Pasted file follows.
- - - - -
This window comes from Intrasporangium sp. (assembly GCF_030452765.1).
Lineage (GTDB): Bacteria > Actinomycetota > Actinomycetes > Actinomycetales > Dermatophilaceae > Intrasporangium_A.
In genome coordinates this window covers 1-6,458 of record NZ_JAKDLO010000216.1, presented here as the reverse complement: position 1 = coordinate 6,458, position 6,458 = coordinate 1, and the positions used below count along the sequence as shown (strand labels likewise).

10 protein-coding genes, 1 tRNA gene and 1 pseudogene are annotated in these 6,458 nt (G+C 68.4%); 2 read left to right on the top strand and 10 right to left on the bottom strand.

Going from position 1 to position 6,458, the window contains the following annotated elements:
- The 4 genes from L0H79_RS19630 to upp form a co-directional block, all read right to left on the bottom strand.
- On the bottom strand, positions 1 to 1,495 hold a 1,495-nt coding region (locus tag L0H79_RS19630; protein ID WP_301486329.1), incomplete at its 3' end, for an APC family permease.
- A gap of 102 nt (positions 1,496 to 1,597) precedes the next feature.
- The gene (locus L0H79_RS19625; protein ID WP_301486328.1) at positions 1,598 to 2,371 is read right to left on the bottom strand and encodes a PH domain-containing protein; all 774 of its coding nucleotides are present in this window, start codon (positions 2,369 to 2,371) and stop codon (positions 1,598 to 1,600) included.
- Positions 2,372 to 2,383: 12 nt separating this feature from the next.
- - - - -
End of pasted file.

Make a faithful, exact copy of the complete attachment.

This window comes from Intrasporangium sp. (assembly GCF_030452765.1).
Lineage (GTDB): Bacteria > Actinomycetota > Actinomycetes > Actinomycetales > Dermatophilaceae > Intrasporangium_A.
In genome coordinates this window covers 1-6,458 of record NZ_JAKDLO010000216.1, presented here as the reverse complement: position 1 = coordinate 6,458, position 6,458 = coordinate 1, and the positions used below count along the sequence as shown (strand labels likewise).

10 protein-coding genes, 1 tRNA gene and 1 pseudogene are annotated in these 6,458 nt (G+C 68.4%); 2 read left to right on the top strand and 10 right to left on the bottom strand.

Going from position 1 to position 6,458, the window contains the following annotated elements:
- The 4 genes from L0H79_RS19630 to upp form a co-directional block, all read right to left on the bottom strand.
- On the bottom strand, positions 1 to 1,495 hold a 1,495-nt coding region (locus tag L0H79_RS19630; protein ID WP_301486329.1), incomplete at its 3' end, for an APC family permease.
- A gap of 102 nt (positions 1,496 to 1,597) precedes the next feature.
- The gene (locus L0H79_RS19625; protein ID WP_301486328.1) at positions 1,598 to 2,371 is read right to left on the bottom strand and encodes a PH domain-containing protein; all 774 of its coding nucleotides are present in this window, start codon (positions 2,369 to 2,371) and stop codon (positions 1,598 to 1,600) included.
- Positions 2,372 to 2,383: 12 nt separating this feature from the next.